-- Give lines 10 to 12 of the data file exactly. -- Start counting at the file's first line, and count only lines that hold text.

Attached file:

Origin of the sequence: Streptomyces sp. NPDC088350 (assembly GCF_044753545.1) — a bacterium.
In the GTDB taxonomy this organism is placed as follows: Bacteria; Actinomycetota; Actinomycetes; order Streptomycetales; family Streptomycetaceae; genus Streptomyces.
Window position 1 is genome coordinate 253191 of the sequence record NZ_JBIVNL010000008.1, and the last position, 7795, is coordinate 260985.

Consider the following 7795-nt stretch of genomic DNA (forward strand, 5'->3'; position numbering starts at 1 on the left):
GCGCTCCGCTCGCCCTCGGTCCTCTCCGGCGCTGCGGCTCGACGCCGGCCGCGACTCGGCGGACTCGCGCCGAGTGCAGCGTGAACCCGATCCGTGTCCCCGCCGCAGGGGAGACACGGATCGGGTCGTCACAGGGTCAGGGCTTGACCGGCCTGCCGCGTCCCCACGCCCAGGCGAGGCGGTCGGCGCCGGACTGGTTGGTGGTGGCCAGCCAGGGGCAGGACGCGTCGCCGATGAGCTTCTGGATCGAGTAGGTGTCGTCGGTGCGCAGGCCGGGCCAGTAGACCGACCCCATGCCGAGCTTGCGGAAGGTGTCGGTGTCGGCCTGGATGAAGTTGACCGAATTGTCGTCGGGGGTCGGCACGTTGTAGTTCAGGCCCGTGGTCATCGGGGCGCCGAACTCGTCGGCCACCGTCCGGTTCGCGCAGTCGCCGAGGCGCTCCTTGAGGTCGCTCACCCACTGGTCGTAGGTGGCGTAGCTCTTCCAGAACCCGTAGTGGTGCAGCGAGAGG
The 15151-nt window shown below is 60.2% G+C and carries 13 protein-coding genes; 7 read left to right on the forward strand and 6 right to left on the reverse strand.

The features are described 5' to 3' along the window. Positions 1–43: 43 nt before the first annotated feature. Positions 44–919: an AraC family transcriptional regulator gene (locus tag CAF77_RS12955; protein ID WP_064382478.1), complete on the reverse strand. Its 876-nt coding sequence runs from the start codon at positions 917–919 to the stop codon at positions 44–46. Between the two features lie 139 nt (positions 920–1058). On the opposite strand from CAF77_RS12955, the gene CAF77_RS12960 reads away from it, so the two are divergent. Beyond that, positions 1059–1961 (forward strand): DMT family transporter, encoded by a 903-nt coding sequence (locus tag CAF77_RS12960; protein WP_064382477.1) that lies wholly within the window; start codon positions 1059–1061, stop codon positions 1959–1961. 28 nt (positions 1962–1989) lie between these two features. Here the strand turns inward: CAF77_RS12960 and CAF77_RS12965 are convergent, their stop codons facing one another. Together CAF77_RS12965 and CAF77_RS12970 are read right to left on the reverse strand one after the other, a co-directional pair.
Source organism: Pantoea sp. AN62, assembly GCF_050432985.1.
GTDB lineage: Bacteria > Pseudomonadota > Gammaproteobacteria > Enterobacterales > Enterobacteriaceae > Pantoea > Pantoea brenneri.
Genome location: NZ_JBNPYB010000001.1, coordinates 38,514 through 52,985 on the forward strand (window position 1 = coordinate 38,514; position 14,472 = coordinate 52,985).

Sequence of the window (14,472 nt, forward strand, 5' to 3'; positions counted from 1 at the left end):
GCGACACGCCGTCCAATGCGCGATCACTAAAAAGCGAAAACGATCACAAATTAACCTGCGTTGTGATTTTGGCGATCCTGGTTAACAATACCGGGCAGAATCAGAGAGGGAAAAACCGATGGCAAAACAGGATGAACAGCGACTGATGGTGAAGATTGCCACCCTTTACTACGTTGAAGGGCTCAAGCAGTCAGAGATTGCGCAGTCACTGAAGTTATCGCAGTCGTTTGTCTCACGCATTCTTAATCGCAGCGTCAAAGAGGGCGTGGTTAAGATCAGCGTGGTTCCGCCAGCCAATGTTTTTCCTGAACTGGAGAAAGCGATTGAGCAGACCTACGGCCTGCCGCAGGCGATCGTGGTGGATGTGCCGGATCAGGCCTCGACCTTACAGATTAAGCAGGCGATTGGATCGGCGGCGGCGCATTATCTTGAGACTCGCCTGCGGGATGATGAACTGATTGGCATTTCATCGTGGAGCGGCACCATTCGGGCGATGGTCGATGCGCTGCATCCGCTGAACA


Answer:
Genome location: NZ_JBNPYB010000001.1, coordinates 38,514 through 52,985 on the forward strand (window position 1 = coordinate 38,514; position 14,472 = coordinate 52,985).

Sequence of the window (14,472 nt, forward strand, 5' to 3'; positions counted from 1 at the left end):
GCGACACGCCGTCCAATGCGCGATCACTAAAAAGCGAAAACGATCACAAATTAACCTGCGTTGTGATTTTGGCGATCCTGGTTAACAATACCGGGCAGAATCAGAGAGGGAAAAACCGATGGCAAAACAGGATGAACAGCGACTGATGGTGAAGATTGCCACCCTTTACTACGTTGAAGGGCTCAAGCAGTCAGAGATTGCGCAGTCACTGAAGTTATCGCAGTCGTTTGTCTCACGCATTCTTAATCGCAGCGTCAAAGAGGGCGTGGTTAAGATCAGCGTGGTTCCGCCAGCCAATGTTTTTCCTGAACTGGAGAAAGCGATTGAGCAGACCTACGGCCTGCCGCAGGCGATCGTGGTGGATGTGCCGGATCAGGCCTCGACCTTACAGATTAAGCAGGCGATTGGATCGGCGGCGGCGCATTATCTTGAGACTCGCCTGCGGGATGATGAACTGATTGGCATTTCATCGTGGAGCGGCACCATTCGGGCGATGGTCGATGCGCTGCATCCGCTGAACA